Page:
A number of missionary accounts from the period are noteworthy for their inclusion of foldable maps as seen in Fiji and the Fijians. Measuring just 18cm in length, the map included in this account which spans two volumes charts the cluster of islands as they would have appeared in the mid-nineteenth century to the missionaries who first arrived there. Missions to this region however were not without risk as demonstrated by the fate of English missionary Thomas Baker who was killed and eaten by cannibals in Nabatautau, Fiji in 1867.

The Daughters of Syria recounts the tireless work of female missionary Mrs Elizabeth Bowen. Following the outbreak of civil war which resulted in the massacre of thousands of Christians, Mrs Bowen travelled alone to Lebanon in 1860. Her efforts resulted in the establishment of the British Syria Schools in Beirut, providing a lifeline to the many widows and children left destitute by the conflict.

The diversity of missions undertaken during the Victorian era is perhaps best demonstrated by Village Work in India, the account of Normal Russell of the Canada Presbyterian Church. The Reverend’s mission to Madhya Pradesh, Central India between 1890 and 1902 is accompanied by a number of photographs taken during his often perilous travels.

Today, missionaries continue to travel the world and although many still encounter great danger, the fascinating yet harrowing accounts of these first missions provide unique insights into unexplored lands and of the lives of those who lived there.

Suzi Higton, School of Divinity

Confessions of a work placement student

A guest post from MSc Book History and Material Culture student Holly Sanderson

Entrance to the Library from New College Courtyard

As part of the Master’s degree in Book History and Material Culture at the University of Edinburgh, each student is required to undertake a ten-week work placement at a cultural heritage institution. I have long focused my academic interest upon aspects of divinity, especially liturgical and devotional texts, and as such, it was a pleasure to learn that my placement would be at New College Library. Now, with just one workday left until the placement’s end, I am taking the opportunity to reflect upon my time here – the treasures found, tasks undertaken, and skills learnt.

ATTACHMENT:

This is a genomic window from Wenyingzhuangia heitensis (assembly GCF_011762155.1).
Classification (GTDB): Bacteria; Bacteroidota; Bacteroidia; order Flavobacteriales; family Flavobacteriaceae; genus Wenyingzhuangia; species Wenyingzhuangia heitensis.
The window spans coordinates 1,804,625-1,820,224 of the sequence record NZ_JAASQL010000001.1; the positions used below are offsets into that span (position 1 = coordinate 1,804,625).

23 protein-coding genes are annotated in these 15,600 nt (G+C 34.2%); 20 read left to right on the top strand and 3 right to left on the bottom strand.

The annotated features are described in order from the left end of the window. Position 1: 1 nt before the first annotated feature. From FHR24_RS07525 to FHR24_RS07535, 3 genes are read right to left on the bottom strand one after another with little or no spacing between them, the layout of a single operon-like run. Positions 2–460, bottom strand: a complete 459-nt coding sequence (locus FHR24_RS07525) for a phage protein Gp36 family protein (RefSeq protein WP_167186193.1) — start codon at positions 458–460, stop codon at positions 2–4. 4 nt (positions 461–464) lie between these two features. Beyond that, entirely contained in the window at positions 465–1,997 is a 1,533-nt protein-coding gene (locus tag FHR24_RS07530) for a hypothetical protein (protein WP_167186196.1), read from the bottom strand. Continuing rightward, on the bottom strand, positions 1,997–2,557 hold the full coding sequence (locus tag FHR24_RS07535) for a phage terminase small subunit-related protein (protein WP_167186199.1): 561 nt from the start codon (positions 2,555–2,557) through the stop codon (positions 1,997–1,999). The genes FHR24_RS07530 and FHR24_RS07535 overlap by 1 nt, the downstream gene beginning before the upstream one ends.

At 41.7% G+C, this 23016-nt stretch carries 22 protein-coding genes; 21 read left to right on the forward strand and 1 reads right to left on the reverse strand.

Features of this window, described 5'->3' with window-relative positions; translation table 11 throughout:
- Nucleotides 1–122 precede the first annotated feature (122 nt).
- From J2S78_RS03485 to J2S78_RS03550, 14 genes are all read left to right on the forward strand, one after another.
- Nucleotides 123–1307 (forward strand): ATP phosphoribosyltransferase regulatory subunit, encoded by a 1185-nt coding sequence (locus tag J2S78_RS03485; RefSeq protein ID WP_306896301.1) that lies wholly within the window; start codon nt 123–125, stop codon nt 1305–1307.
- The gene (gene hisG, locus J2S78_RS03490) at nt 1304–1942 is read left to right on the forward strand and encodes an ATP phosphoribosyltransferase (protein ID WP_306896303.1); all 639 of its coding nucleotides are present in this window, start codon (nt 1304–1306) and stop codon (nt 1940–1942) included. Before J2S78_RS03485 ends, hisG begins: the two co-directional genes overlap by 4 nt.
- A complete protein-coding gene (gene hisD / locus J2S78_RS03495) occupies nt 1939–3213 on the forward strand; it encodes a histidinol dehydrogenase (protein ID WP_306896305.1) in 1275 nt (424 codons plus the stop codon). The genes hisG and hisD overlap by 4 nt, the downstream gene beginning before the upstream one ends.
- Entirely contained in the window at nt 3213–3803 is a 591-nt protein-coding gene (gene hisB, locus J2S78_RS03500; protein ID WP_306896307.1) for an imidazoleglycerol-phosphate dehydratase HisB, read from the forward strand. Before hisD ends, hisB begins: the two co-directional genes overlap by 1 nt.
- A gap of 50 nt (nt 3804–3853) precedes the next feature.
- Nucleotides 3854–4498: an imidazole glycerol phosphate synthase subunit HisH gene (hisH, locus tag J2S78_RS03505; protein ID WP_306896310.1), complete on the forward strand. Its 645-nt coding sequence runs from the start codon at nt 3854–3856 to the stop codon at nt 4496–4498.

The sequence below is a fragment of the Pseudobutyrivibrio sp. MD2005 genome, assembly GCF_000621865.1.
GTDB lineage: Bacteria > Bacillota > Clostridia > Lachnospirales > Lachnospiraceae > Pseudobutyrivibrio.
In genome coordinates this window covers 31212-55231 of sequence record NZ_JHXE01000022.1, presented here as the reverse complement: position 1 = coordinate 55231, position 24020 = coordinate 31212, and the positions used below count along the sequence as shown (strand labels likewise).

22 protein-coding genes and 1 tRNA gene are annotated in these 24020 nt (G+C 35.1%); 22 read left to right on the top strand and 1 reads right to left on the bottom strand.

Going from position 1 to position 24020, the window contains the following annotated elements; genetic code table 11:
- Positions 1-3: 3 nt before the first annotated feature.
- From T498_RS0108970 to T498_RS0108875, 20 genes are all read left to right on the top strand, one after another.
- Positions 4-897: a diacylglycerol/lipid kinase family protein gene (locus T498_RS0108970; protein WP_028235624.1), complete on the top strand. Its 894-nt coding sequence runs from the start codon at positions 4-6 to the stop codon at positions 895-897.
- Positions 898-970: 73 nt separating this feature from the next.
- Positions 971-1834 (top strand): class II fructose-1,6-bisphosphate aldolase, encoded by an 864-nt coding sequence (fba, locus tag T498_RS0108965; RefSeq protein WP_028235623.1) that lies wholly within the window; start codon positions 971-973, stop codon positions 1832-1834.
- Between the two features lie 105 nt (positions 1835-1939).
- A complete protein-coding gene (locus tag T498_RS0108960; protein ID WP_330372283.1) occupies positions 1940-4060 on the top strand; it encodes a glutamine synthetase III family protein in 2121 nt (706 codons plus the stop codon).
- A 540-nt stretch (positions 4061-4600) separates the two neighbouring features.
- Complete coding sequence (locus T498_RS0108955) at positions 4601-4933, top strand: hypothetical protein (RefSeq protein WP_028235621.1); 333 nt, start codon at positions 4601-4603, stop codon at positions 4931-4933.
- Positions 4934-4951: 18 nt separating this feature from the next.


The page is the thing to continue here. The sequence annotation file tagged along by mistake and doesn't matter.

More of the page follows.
The projects I’ve been working on fall into roughly three areas: collections assessment, collections care, and exhibitions. I’ve handled several different collections, including the Chinese collection donated to New College Library in 1921 by the Rev. James W. Inglis, the Portraits collection from the New College archives, and the Norman Walker Porteous Papers. I’ve also been working with a sequence of very dusty unaccessioned material and a sequence of uncatalogued pre-1800 books. I was on the lookout for any items with copy-specific features and/or interesting provenance that could heighten potential research value. Collections care is another important factor in library management, and when handling each item I would assess its condition, making a note of particularly bad damage and tying any fragile items with cotton conservation tape. One particularly interesting item I came across was a photo album collected by Bishop Whipple from Minnesota. After spending most of the day sifting through albums of British ministers and notable men, it was a surprise to encounter portraits of nineteenth-century North American Indians!

Images from Bishop Whipple’s Photo Album

Anyone who has visited the library will be able to understand why my romantic sentiments were only encouraged by the stunning neo-gothic building that is New College. However, as the placement progressed, I came to realise the problem with my original perspective: not only was it impractical, it was selfish. My bibliophilic daydream made room for me only, hoarding rare books like a dragon with its gold, when the true importance of cultural heritage lies in it being openly accessible to all. Enabling public access to special collections can generate significant environmental, economic and social benefits: it boosts the economy, aids social inclusion and cohesion, advances understanding and education, and can even contribute to wider agendas such as health outcomes, the environment, and urban planning.